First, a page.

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L-arabinose

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L-arabinose

Arabinose
Identifiers
CAS number 5328-37-0 (L) YesY
PubChem 5460291
ChemSpider 59687 YesY
EC-number 205-699-8
ChEBI CHEBI:46983 YesY
Jmol-3D images Image 2
Properties[1]
Molecular formula C5H10O5
Molar mass 150.13 g mol−1
Appearance Colorless crystals as prisms or needles
Density 1.585 g/cm3 (20 ºC)
Melting point

164-165 °C, 437-438 K, 327-329 °F

Solubility in water Soluble
Hazards
NFPA 704
1
1
0
Related compounds
Related aldopentoses Ribose
Xylose
Lyxose
 YesY (verify) (what is: YesY/N?)
Except where noted otherwise, data are given for materials in their standard state (at 25 °C, 100 kPa)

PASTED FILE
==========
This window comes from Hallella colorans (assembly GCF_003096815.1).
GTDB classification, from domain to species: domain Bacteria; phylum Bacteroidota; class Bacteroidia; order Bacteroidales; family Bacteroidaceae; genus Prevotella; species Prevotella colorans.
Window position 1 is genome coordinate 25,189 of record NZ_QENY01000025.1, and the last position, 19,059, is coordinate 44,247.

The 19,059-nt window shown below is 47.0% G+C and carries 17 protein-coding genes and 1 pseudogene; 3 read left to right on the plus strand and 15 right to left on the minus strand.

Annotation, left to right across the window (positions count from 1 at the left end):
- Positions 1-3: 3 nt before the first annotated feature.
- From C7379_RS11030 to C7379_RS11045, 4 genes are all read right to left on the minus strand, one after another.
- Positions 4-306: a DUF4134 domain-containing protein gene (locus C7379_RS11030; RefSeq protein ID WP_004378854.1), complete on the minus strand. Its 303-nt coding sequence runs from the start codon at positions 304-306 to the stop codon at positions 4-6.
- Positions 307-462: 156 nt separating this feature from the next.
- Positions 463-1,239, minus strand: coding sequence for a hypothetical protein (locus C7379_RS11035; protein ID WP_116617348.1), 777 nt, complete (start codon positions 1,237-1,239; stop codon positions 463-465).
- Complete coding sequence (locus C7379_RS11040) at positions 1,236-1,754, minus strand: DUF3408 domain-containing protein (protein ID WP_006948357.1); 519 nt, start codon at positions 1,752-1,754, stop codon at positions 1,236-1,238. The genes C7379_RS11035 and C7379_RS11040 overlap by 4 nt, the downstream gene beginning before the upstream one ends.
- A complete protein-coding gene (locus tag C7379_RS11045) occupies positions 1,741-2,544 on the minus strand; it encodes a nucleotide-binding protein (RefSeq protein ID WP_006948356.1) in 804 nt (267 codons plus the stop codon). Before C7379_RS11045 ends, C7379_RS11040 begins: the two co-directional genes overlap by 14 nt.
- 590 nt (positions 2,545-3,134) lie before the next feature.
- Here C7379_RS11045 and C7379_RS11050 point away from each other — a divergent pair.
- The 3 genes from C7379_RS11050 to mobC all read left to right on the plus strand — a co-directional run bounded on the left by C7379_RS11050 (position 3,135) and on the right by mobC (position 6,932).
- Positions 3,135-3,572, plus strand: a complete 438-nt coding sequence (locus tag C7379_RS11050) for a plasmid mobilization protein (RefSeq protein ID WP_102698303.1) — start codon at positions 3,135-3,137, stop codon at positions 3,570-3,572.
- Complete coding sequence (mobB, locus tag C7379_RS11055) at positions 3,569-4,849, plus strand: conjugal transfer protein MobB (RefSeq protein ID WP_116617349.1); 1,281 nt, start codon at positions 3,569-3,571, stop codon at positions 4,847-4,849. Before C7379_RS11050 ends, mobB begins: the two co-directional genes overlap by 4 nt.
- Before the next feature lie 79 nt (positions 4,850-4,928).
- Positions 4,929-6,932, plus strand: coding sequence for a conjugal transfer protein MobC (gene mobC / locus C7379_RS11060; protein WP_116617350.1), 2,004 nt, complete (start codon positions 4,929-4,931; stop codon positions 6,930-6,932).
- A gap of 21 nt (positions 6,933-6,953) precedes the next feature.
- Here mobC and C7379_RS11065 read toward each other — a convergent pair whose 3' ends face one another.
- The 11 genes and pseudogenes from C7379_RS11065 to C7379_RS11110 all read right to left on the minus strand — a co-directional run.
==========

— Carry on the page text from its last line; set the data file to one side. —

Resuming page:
Infobox references

Arabinose is an aldopentose – a monosaccharide containing five carbon atoms, and including an aldehyde (CHO) functional group.

For biosynthetic reasons, most saccharides are almost always more abundant in nature as the "D"-form, or structurally analogous to D-glyceraldehyde.[note 1] However, L-arabinose is in fact more common than D-arabinose in nature and is found in nature as a component of biopolymers such as hemicellulose and pectin. The L-arabinose operon is a very important operon in molecular biology and bioengineering.

A classic method for the organic synthesis of arabinose from glucose is the Wohl degradation.[2]

D-Arabinose

α-D-Arabinofuranose

β-D-Arabinofuranose

α-D-Arabinopyranose

β-D-Arabinopyranose

Etymology

Arabinose gets its name from gum arabic, from which it was first isolated.[3]

Use

Arabinose is used as a culture medium for certain bacteria.

Notes

References

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